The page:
is this the board? : http://hobbyking.com/hobbyking/store/__54299__hobbyking_kk2_1_5_multi_rotor_lcd_flight_control_board_with_6050mpu_and_atmel_644pa.html
 
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Craftydan

Hostage Taker of Quads
Staff member
Moderator
Mentor
#6
yup, that's the board . . . and at the international warehouse too.

a 1200-ish KV motor on 3S is goign to lean closer to a 8-9" prop . . .so either a 8x4.5" or 9x4.7" prop will do (the second number -- the pitch, isn't as criical, but the lower the better, and you'll want under 5)

BTW, the frame may or may not survive well, but unless you've got gobs of experience flying large multirotros you *will* break props, and *A LOT* of them. buy at least 4 complete sets now, and think about more. It STINKS to be grounded, waiting a week for shipping becasue you just broke your last prop.

edit: and that is a pretty frame . . . but you will break it. I'm not saying don't buy it -- it's a good frame at a good cost -- but while CF flies nice and stiff, it'll shatter on the first HARD impact . . . and it will happen sooner rather than later.

Going with a fiberglass frame or a DJI flamewheel clone, might be a better place to start, but it's your money. if you do opt for it, plan on taking it VERY easy with the flying and learn as slowly as you can tollerate -- that will push the broken booms closer to "later".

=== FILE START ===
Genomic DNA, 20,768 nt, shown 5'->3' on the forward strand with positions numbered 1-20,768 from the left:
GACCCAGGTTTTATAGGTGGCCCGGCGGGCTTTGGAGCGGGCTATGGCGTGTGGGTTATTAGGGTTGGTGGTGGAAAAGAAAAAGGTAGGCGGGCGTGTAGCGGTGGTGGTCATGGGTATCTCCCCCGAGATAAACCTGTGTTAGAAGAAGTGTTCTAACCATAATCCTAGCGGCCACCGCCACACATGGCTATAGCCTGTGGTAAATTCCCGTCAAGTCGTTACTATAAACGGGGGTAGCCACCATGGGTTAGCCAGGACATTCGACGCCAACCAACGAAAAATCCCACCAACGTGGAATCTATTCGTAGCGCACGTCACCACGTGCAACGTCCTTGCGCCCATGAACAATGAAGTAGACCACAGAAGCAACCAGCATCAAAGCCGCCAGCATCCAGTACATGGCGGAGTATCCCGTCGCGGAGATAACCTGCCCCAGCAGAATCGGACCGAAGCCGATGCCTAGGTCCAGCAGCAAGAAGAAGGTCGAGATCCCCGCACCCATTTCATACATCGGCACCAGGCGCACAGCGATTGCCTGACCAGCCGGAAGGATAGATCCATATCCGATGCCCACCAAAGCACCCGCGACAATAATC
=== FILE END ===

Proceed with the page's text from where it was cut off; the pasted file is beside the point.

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Dumpster Jedi

The One Who Speaks
#7
It will break. It will.

My first build was on an HK X550 frame, which actually measures 600mm. Now, 600mm doesn't sound "big", but when you're trying to get your head around everything else at the same time, smaller is better. The larger framed quad won't be as fast to react as the distance between the "pivot point" (center of mass) and the rotors is greater. A 90-degree change in angle to the horizon on a 550 vs. a 250 is still 90 degrees, but the distance the rotors had to travel to make the same move on the larger frame has doubled, which results in a more sluggish, "slower" feel. Which sounds a lot better than it actually is, let me tell you.

In the end, I pretty much destroyed my large frame learning to fly with it. I'd crash it every time I attempted to fly it, I just couldn't get the settings high enough to make that big bastard move the way I needed it to when things got squirrelly, leading to a great many bent booms, broken props and motor mounts since it would usually meet the ground at an angle greatly deviating from the horizontal. I wrote off a lot of my issues to lack of experience only to find that pretty much all of them went away when I went to 450mm and 400mm frames.

You can get a large frame to fly well, but the motors and props need to be suited to that type of application or you will likely have problems with stability and sluggish performance. And the propwash issues, UGH. I couldn't drop 10 feet of altitude on the big frame without it wanting to get out of control and flip. The small(er) ones have no problem at all cutting throttle and descending in their own turbulence.

My two cents. Your mileage may vary.
 

FinalGlideAus

terrorizing squirrels
#8